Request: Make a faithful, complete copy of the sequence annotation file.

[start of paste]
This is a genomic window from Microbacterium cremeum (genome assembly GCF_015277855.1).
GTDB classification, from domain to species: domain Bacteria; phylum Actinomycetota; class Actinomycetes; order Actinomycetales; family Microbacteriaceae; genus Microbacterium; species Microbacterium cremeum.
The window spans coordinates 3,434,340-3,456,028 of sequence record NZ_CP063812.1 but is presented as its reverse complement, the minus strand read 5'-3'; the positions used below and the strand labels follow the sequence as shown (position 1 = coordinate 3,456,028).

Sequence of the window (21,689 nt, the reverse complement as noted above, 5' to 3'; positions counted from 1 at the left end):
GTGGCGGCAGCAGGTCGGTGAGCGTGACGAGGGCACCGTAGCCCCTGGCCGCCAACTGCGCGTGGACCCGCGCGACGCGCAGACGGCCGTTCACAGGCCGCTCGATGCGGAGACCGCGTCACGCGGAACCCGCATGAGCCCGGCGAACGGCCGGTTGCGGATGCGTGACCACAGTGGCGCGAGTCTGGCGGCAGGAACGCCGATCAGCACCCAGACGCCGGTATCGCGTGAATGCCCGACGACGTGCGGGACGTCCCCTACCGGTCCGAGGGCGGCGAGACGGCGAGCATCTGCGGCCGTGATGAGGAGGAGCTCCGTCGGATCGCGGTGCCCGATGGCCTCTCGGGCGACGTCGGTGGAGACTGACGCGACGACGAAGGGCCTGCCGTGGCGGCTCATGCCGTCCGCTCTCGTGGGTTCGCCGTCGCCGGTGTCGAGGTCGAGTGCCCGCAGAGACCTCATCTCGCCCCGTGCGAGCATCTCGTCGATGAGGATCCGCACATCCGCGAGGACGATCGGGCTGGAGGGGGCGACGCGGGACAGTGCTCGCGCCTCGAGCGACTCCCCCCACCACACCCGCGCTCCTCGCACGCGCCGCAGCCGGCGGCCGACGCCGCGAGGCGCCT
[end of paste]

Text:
This is a genomic window from Microbacterium cremeum (genome assembly GCF_015277855.1).
GTDB classification, from domain to species: domain Bacteria; phylum Actinomycetota; class Actinomycetes; order Actinomycetales; family Microbacteriaceae; genus Microbacterium; species Microbacterium cremeum.
The window spans coordinates 3,434,340-3,456,028 of sequence record NZ_CP063812.1 but is presented as its reverse complement, the minus strand read 5'-3'; the positions used below and the strand labels follow the sequence as shown (position 1 = coordinate 3,456,028).

Sequence of the window (21,689 nt, the reverse complement as noted above, 5' to 3'; positions counted from 1 at the left end):
GTGGCGGCAGCAGGTCGGTGAGCGTGACGAGGGCACCGTAGCCCCTGGCCGCCAACTGCGCGTGGACCCGCGCGACGCGCAGACGGCCGTTCACAGGCCGCTCGATGCGGAGACCGCGTCACGCGGAACCCGCATGAGCCCGGCGAACGGCCGGTTGCGGATGCGTGACCACAGTGGCGCGAGTCTGGCGGCAGGAACGCCGATCAGCACCCAGACGCCGGTATCGCGTGAATGCCCGACGACGTGCGGGACGTCCCCTACCGGTCCGAGGGCGGCGAGACGGCGAGCATCTGCGGCCGTGATGAGGAGGAGCTCCGTCGGATCGCGGTGCCCGATGGCCTCTCGGGCGACGTCGGTGGAGACTGACGCGACGACGAAGGGCCTGCCGTGGCGGCTCATGCCGTCCGCTCTCGTGGGTTCGCCGTCGCCGGTGTCGAGGTCGAGTGCCCGCAGAGACCTCATCTCGCCCCGTGCGAGCATCTCGTCGATGAGGATCCGCACATCCGCGAGGACGATCGGGCTGGAGGGGGCGACGCGGGACAGTGCTCGCGCCTCGAGCGACTCCCCCCACCACACCCGCGCTCCTCGCACGCGCCGCAGCCGGCGGCCGACGCCGCGAGGCGCCT